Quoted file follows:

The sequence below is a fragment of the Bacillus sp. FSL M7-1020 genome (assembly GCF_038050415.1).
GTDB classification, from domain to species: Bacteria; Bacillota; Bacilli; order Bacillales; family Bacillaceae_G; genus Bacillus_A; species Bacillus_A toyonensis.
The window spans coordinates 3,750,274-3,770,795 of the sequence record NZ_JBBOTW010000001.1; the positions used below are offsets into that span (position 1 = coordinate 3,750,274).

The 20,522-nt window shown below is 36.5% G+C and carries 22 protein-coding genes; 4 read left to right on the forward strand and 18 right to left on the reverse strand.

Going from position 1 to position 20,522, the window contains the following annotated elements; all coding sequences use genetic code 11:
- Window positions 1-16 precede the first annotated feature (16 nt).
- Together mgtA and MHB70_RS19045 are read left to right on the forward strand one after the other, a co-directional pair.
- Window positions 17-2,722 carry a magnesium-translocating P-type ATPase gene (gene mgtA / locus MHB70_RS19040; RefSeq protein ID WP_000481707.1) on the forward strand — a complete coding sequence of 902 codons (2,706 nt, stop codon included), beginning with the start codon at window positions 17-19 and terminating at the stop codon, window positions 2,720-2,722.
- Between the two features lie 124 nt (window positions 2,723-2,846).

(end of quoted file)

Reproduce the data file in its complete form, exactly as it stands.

The sequence below is a fragment of the Bacillus sp. FSL M7-1020 genome (assembly GCF_038050415.1).
GTDB classification, from domain to species: Bacteria; Bacillota; Bacilli; order Bacillales; family Bacillaceae_G; genus Bacillus_A; species Bacillus_A toyonensis.
The window spans coordinates 3,750,274-3,770,795 of the sequence record NZ_JBBOTW010000001.1; the positions used below are offsets into that span (position 1 = coordinate 3,750,274).

The 20,522-nt window shown below is 36.5% G+C and carries 22 protein-coding genes; 4 read left to right on the forward strand and 18 right to left on the reverse strand.

Going from position 1 to position 20,522, the window contains the following annotated elements; all coding sequences use genetic code 11:
- Window positions 1-16 precede the first annotated feature (16 nt).
- Together mgtA and MHB70_RS19045 are read left to right on the forward strand one after the other, a co-directional pair.
- Window positions 17-2,722 carry a magnesium-translocating P-type ATPase gene (gene mgtA / locus MHB70_RS19040; RefSeq protein ID WP_000481707.1) on the forward strand — a complete coding sequence of 902 codons (2,706 nt, stop codon included), beginning with the start codon at window positions 17-19 and terminating at the stop codon, window positions 2,720-2,722.
- Between the two features lie 124 nt (window positions 2,723-2,846).